If you are looking for a wonderful Christmas gift idea, I’ve got a suggestion for you: the newly released “Memorial Edition” of Grace Revisited: Epiphanies from a Trappist Monk by Fr. James Stephen Behrens, OCSO.
Father James passed away suddenly earlier this year; you can read my obituary for him here: Remembering the Monk Who Wrote About Grace. At the time of his passing, all of Fr. James’s books were out of print, but the publisher was preparing a new edition of Grace Revisited. Alas, that new edition has now become a memorial after the author’s untimely death.
Fr. James became a writer in midlife, after spending two decades as a diocesan priest and then entering monastic life at the Monastery of the Holy Spirit in Conyers, GA. His family had roots in New Orleans and he became friends with the noted Catholic novelist Walker Percy, who encouraged James to write and to seek publication. He launched his career when his first essay, “Andy’s Diner,” was published by the National Catholic Reporter.
“Andy’s Diner” tells about his experience people-watching at an eatery in New Jersey near the parish he served. “I used to go there alone every morning and find an empty stool near the far end of the counter to better enjoy the parade of humanity,” he wrote, going on to remark, “Most did not know I was a priest.” The essay goes on to display what made Fr. James such a wonderful writer: a warm-hearted but unsentimental reflection on the ordinary people and their ordinary lives who came and went from that ordinary diner. What it is not an explicitly “religious” or even “spiritual” piece of writing, Fr. James does speculate on how organized religion might learn a thing or two from the “Andy’s Diners” of the world.
This first essay established the template for Fr. Jame’s writing: short pieces of non-fiction, usually focused on something entirely down-to-earth or everyday, which he would describe without commentary or preachifying. He never tried to give his subjects a pious veneer, but his work always managed to convey the most meaningful kind of spirituality there is: the spirituality of the human heart.
He continued to have essays published in NCR, while other pieces of his appeared in his local newspaper or in the Catholic newspaper of the Atlanta Archdiocese, the Georgia Bulletin. On occasion he would also write something and just circulate it via email among his friends.
Eventually two collections of his essays were published, Grace is Everywhere and Memories of Grace. He also wrote a collection of meditations called Be Gentle, Be Faithful. But by the time I met him in 2005, his interest in writing began to take a back seat to his other great love: photography.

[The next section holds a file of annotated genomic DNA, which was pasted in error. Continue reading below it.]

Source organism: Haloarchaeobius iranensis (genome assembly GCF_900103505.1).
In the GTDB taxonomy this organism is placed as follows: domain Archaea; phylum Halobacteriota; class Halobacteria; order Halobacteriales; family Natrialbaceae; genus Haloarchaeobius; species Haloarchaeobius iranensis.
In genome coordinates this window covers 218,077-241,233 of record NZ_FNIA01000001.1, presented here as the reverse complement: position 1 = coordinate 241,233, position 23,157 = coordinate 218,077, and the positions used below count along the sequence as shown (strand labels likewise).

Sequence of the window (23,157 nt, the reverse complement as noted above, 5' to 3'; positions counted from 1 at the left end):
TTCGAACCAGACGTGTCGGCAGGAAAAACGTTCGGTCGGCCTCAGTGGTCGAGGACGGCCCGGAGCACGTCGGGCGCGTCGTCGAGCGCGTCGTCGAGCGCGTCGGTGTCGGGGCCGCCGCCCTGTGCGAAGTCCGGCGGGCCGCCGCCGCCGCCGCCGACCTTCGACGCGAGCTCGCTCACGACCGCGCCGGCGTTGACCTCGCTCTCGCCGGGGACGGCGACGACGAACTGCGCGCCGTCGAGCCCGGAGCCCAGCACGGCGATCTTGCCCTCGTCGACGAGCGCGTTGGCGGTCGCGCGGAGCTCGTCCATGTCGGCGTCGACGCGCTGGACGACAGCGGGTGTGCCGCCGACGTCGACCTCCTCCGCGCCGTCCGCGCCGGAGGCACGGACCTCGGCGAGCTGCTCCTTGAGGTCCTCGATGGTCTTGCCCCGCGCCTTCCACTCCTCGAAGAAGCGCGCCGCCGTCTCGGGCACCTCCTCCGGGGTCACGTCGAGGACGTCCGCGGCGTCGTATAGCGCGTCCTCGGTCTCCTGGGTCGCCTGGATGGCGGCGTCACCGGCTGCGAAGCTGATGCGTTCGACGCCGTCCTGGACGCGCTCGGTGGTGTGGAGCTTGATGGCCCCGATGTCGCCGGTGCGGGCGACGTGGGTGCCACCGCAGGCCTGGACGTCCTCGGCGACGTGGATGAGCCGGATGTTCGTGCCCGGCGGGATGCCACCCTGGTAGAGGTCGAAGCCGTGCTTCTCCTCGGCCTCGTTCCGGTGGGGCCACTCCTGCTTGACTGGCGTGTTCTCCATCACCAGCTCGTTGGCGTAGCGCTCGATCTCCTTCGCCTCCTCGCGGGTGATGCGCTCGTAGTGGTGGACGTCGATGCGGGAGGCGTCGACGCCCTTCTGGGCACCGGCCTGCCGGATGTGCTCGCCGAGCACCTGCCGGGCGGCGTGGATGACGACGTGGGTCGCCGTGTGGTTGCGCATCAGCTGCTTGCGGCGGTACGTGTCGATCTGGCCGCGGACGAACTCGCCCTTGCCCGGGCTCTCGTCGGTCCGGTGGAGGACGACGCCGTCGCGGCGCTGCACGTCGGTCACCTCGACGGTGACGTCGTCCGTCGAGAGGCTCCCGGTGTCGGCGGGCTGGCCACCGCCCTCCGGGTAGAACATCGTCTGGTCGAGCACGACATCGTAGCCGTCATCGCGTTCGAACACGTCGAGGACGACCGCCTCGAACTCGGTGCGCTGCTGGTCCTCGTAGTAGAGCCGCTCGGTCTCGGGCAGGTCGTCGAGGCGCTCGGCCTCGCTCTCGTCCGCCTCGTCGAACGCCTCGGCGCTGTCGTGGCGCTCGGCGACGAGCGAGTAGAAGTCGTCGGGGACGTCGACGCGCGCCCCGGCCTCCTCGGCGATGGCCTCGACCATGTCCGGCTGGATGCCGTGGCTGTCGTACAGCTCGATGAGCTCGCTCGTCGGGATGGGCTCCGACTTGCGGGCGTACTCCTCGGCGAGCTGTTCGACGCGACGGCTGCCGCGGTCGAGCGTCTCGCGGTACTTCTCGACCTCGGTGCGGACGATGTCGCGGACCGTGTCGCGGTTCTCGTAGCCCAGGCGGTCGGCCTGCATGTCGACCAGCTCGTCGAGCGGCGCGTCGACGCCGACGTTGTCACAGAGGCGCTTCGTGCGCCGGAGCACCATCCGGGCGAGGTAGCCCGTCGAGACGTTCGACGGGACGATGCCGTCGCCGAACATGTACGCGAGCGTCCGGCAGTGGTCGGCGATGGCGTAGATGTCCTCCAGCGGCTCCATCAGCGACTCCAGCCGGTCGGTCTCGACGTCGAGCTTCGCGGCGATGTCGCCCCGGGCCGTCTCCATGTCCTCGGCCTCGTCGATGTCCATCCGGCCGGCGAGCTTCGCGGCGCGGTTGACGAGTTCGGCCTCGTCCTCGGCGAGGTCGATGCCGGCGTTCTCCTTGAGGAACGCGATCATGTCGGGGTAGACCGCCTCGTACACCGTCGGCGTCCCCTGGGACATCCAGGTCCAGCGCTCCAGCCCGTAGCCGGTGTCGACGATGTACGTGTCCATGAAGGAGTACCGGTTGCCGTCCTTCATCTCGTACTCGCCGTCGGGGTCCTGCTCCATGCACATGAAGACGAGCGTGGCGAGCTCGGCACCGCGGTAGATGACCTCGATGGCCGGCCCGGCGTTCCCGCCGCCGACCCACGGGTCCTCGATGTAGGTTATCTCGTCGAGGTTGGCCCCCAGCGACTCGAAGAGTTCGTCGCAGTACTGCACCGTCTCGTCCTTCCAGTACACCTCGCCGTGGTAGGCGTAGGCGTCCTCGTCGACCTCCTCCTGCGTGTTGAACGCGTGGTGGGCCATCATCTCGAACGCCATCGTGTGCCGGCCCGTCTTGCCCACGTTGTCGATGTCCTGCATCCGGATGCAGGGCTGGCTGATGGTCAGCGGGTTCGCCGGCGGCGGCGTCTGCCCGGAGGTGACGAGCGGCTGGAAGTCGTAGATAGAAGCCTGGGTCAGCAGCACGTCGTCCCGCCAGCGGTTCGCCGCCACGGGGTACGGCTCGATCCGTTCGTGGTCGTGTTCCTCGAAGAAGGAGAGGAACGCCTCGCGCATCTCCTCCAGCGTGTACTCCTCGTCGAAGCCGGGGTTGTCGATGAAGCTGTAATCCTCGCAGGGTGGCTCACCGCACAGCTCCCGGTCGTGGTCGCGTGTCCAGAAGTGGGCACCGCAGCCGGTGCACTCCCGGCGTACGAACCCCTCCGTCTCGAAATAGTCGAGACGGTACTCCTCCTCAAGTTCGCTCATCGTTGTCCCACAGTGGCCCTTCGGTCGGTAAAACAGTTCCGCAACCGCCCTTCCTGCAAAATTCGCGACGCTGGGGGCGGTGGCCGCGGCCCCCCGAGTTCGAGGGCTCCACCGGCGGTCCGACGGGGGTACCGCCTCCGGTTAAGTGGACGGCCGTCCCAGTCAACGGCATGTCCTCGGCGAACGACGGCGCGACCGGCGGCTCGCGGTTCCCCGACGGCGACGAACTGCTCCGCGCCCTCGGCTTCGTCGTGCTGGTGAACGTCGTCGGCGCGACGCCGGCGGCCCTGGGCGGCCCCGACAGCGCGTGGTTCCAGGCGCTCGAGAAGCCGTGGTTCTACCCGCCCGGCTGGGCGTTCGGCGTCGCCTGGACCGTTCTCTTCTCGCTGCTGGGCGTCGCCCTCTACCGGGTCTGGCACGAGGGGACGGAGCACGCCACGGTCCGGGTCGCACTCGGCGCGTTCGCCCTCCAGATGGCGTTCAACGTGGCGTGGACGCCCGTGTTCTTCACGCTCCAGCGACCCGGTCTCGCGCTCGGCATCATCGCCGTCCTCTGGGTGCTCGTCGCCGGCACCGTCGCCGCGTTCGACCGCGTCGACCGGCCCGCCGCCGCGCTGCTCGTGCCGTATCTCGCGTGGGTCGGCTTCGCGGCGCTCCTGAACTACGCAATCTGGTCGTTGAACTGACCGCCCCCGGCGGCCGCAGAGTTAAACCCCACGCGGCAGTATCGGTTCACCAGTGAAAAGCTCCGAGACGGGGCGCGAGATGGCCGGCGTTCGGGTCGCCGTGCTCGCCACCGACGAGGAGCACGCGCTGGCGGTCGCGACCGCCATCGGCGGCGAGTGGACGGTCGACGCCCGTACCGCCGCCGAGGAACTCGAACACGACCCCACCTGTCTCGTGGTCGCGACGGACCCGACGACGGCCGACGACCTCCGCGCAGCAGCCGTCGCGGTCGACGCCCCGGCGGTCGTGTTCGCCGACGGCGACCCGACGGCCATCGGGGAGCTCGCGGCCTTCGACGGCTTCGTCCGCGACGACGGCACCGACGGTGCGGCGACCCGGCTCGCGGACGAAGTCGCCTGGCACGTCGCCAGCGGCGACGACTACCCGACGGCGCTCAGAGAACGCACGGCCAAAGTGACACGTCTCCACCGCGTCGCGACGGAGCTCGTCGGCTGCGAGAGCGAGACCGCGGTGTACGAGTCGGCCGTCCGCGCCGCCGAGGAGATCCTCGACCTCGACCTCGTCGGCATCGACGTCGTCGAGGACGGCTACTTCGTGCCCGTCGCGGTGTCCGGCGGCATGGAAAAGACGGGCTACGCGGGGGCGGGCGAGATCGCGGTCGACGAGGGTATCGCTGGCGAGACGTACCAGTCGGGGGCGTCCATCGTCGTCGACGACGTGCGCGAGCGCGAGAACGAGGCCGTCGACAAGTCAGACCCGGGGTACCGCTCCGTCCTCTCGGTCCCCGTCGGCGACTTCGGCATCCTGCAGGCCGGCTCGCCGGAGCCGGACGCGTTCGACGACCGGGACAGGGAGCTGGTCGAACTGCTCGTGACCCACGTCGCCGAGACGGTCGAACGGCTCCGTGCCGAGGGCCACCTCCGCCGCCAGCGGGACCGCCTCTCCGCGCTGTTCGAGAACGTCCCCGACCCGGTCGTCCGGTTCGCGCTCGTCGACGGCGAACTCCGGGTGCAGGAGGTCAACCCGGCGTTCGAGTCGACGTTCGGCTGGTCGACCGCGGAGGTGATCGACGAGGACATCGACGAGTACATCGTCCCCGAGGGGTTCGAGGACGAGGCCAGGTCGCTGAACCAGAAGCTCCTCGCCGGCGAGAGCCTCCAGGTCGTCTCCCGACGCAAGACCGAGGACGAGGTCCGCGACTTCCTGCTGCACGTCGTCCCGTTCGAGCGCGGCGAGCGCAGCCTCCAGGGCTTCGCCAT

Fr. James’ best-selling (and award-winning) book, Portraits of Grace: Images and Words from the Monastery of the Holy Spirit was published in 2007. Once again, the book eschews the normal tropes and clichés of religious writing and religious art. But in this collection of the most mundane images — an empty bowl on a plate, a pair of boots by a threshold, a collection of gardening tools neatly arranged on a wall — Fr. James shows just how keen was his ability to see the sacred in the everyday. He wrote a brief meditation to accompany each image, making the book more than just a work of art — it’s a devotional imitation into a truly contemplative way of seeing the world.
He would go on to contribute his photography to books by other writers, like Bernadette Snyder and Irene Zimmerman. He talked about wanting to publish another book of photographs, this time filled with portraits. But it never happened, at least not during his lifetime.
Grace Revisited was first published in 2011, collecting together the material from his first two collections of essays, along with “Andy’s Diner” which had never before been published in book form. This new “Memorial Edition” features all the writing from the earlier edition, along with a selection of photographs and meditations from Portraits of Grace. All in all, it’s a wonderful survey of the wisdom and imagery from a truly talented (and down-to-earth) monk.
Since Fr. James died unexpectedly just before this book went to press, the publisher, Greg Pierce, was able to insert a brief foreword acknowledging his friendship with Fr. James.
If you are already familiar with Fr. James’ thoughtful and warm-hearted writing (and deeply contemplative photography), you don’t need any encouragement from me to know what a wonderful book this is. But if you are not familiar with the words and images from this most extraordinary ordinary monk, then let me assure you: a treat awaits you.